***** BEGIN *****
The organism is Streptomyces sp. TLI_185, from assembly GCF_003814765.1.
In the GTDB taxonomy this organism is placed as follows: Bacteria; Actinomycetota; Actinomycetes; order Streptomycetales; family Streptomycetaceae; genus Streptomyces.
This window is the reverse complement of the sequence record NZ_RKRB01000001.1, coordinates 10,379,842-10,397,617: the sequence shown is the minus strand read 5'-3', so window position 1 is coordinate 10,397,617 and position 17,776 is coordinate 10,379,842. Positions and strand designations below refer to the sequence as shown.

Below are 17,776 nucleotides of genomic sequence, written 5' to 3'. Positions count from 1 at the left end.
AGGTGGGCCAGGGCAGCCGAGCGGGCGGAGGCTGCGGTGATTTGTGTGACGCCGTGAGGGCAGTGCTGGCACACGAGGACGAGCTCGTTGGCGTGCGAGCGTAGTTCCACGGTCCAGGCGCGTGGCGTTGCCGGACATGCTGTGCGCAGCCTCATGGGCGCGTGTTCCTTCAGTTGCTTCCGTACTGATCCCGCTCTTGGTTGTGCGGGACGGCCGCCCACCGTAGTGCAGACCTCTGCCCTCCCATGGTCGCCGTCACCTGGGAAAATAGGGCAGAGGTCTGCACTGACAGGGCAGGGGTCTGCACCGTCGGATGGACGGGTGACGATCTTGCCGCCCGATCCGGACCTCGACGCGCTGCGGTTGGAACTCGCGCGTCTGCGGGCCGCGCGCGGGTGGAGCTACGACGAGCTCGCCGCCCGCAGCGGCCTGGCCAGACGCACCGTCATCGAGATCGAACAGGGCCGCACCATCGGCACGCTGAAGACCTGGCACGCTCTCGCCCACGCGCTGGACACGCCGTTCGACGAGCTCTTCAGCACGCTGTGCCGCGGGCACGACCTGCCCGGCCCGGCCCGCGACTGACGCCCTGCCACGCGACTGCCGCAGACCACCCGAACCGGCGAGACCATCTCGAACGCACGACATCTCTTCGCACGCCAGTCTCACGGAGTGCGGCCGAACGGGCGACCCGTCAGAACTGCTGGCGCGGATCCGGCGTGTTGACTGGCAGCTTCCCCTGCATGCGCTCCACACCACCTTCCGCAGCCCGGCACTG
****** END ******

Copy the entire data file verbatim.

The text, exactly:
The organism is Streptomyces sp. TLI_185, from assembly GCF_003814765.1.
In the GTDB taxonomy this organism is placed as follows: Bacteria; Actinomycetota; Actinomycetes; order Streptomycetales; family Streptomycetaceae; genus Streptomyces.
This window is the reverse complement of the sequence record NZ_RKRB01000001.1, coordinates 10,379,842-10,397,617: the sequence shown is the minus strand read 5'-3', so window position 1 is coordinate 10,397,617 and position 17,776 is coordinate 10,379,842. Positions and strand designations below refer to the sequence as shown.

Below are 17,776 nucleotides of genomic sequence, written 5' to 3'. Positions count from 1 at the left end.
AGGTGGGCCAGGGCAGCCGAGCGGGCGGAGGCTGCGGTGATTTGTGTGACGCCGTGAGGGCAGTGCTGGCACACGAGGACGAGCTCGTTGGCGTGCGAGCGTAGTTCCACGGTCCAGGCGCGTGGCGTTGCCGGACATGCTGTGCGCAGCCTCATGGGCGCGTGTTCCTTCAGTTGCTTCCGTACTGATCCCGCTCTTGGTTGTGCGGGACGGCCGCCCACCGTAGTGCAGACCTCTGCCCTCCCATGGTCGCCGTCACCTGGGAAAATAGGGCAGAGGTCTGCACTGACAGGGCAGGGGTCTGCACCGTCGGATGGACGGGTGACGATCTTGCCGCCCGATCCGGACCTCGACGCGCTGCGGTTGGAACTCGCGCGTCTGCGGGCCGCGCGCGGGTGGAGCTACGACGAGCTCGCCGCCCGCAGCGGCCTGGCCAGACGCACCGTCATCGAGATCGAACAGGGCCGCACCATCGGCACGCTGAAGACCTGGCACGCTCTCGCCCACGCGCTGGACACGCCGTTCGACGAGCTCTTCAGCACGCTGTGCCGCGGGCACGACCTGCCCGGCCCGGCCCGCGACTGACGCCCTGCCACGCGACTGCCGCAGACCACCCGAACCGGCGAGACCATCTCGAACGCACGACATCTCTTCGCACGCCAGTCTCACGGAGTGCGGCCGAACGGGCGACCCGTCAGAACTGCTGGCGCGGATCCGGCGTGTTGACTGGCAGCTTCCCCTGCATGCGCTCCACACCACCTTCCGCAGCCCGGCACTG